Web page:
Chapter 4 Tooth wear
Tooth wear is a common clinical finding and may cause diagnostic and management challenges. The early signs of tooth wear are almost universally present in adults but the more severe forms probably affect around 10% of the population. Essential to planning the long-term care of patients with tooth wear is identifying the cause, when to start prevention and when to intervene with operative management, which in most cases involves advanced restorative techniques.
As tooth wear normally presents as a combination of erosion, abrasion and attrition, it is difficult to isolate the impact of the various components. However, there are clinical features which are specific to erosion, abrasion and attrition which can help with the diagnosis.
In the early stages of wear the anatomical features of the tooth become indistinct and lose features such as mamelons (Figure 4.2). Erosion results in a glassy appearance, particularly on the facial/buccal surfaces of the upper anterior teeth. As the condition deteriorates, the effects become more pronounced and widespread. Early stages involving enamel wear can be difficult to identify, particularly around the cervical margins of teeth. Localized and extensive lesions limited to enamel will be visible but generalized changes can sometimes be difficult to assess.
Once dentine is exposed, the difference in colour compared with enamel will make the diagnosis clearer. On the palatal surfaces of upper anterior teeth the complete loss of the enamel exposes the dentine, giving the characteristic appearance of perimolysis (Figure 4.3). This is a condition that can arise from chronic vomiting or regurgitation. It is also thought that the rough surface of the dorsum of the tongue may act as an acid reservoir and an abrasive, increasing the tooth wear and producing the characteristic highly ‘polished’ palatal surfaces with a rim of enamel (Figure 4.3). If the wear process proceeds, the gradual undermining and thinning of the incisal edges of the teeth causes fractures of the enamel and dentine and increases the translucency. The presence of incisal translucency is indicative of a late stage and signifies considerable tooth wear on the palatal surfaces of the upper anterior teeth (Figure 4.4).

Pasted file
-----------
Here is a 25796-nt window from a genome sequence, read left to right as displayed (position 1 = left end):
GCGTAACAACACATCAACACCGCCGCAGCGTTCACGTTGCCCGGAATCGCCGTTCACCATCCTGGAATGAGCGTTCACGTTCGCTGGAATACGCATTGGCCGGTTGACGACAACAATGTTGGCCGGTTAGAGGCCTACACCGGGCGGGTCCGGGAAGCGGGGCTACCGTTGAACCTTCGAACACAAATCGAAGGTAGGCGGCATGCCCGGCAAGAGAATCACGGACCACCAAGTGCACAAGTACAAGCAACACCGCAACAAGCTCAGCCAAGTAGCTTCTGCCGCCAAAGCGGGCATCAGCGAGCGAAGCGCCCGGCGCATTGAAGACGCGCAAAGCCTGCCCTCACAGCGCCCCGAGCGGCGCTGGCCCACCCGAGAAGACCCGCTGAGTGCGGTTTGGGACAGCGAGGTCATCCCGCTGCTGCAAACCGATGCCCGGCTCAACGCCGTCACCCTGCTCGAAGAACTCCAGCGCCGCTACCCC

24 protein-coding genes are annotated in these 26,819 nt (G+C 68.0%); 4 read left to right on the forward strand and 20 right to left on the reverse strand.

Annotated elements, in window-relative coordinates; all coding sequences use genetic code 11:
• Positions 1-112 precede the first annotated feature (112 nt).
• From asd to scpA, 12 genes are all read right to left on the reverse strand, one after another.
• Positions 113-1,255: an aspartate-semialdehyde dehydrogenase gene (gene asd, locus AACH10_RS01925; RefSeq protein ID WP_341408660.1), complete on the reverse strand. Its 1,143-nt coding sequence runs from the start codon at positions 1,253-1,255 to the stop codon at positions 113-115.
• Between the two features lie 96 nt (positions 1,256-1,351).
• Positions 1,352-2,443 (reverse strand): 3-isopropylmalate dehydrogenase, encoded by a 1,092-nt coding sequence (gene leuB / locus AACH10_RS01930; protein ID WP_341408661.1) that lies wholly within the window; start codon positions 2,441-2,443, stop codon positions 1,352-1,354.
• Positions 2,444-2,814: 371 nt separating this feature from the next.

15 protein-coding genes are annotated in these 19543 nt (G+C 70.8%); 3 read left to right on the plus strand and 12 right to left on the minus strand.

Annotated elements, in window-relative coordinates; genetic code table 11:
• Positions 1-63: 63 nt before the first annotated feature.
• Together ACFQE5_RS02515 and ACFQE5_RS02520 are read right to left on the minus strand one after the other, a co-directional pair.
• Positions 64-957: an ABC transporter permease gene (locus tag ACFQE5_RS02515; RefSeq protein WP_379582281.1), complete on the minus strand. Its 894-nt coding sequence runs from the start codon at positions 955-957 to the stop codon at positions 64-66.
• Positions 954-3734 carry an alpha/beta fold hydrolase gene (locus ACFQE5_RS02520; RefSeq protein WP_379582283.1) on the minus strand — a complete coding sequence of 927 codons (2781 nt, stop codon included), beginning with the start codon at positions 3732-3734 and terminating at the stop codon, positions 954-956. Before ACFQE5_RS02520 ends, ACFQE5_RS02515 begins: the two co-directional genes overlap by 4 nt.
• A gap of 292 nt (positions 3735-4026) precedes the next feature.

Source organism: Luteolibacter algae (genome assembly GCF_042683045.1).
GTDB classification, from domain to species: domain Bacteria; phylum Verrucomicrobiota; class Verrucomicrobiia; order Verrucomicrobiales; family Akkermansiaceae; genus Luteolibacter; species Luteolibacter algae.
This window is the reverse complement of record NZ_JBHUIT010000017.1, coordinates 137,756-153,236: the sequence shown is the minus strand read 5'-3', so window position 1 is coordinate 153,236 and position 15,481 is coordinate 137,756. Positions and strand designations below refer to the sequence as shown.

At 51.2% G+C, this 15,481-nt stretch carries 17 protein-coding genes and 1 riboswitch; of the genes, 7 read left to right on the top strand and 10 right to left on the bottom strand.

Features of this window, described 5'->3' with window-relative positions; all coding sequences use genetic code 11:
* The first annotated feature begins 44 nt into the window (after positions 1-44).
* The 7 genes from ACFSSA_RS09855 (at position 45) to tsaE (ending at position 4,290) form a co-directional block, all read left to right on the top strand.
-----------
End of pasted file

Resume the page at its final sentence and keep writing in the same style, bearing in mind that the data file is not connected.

Figure 4.4 A late stage effect of palatal tooth wear is incisal translucency seen from the labial surface. The loss of palatal enamel and dentine results in thinning of the tooth, increasing its translucency.
Wear along the cervical surfaces of teeth is often mistakenly referred to as abrasion. However, the abrasive nature of modern toothpastes and toothbrushes makes abrasion unlikely. Mechanical wear will occur with overzealous brushing but the formation of V-shaped lesions along the cervical margin (Figure 4.5) is often related to a combination of abrasion and erosion. Historically, textbooks have shown images of rare causes of abrasion, such as that from pipe smoking or where seamstresses have used their teeth to cut thread. However, in today’s society, there is a new threat that the dentist needs to be aware of: body piercings. Figure 4.6 shows the amount of tooth wear that has occurred due to the parafunctional chewing of a tongue piercing. Such piercings have also been the cause of other intraoral complications such as gingival recession.
Frequent acidic challenges may cause dentine sensitivity, particularly following cold stimuli. Dentine sensitivity results from fluid movement within the dentinal tubules which stimulates pulpal nerves – the so-called ‘Brännström’s hydrodynamic theory’ of dentine sensitivity. Tubule fluid movement is caused by expansion and contraction of the fluid as a result of temperature changes or due to changes in osmotic pressure, typically with sweet foods. Normally the dentinal tubules are blocked by smear layer plugs which resist this fluid movement; however, frequent acid attacks can remove these plugs allowing fluid movement and dentine sensitivity.
The presence of staining on enamel or dentine can give an estimation of the progression of erosive tooth wear. A stain-free surface can suggest that any acid erosion is active whilst a stained surface suggests the process is inactive. The successful implementation of dietary controls will have an effect on the progression of erosive tooth wear, with the teeth becoming progressively more stained as the process becomes inactive (Figures 4.7 and 4.8).
In the early stages discrete circular cavities may appear on the occlusal surfaces of molar and premolar teeth. These cavities, unlike caries, are hard and have a halo of whitened enamel surrounding the deeper yellow of dentine (Figure 4.9). The cause of these lesions is normally associated with erosion but some contribution from abrasion may also be possible. This is often referred to as ‘cupping out’ of the cusp tips, but may also be seen in relation to the incisal edges of the anterior teeth. If the process deteriorates, the discrete cavities join and the lesion increases in size. If the erosion is rapid and severe, the cusp tips or incisal edges of one or more opposing molar, premolar and/or anterior teeth may appear not to meet on closure into the intercuspal position (Figures 4.10 and 4.11) and, where present, gold, amalgam or composite restorations appear to be proud as the surrounding tooth structure wears at a greater rate than the restoration (Figure 4.12).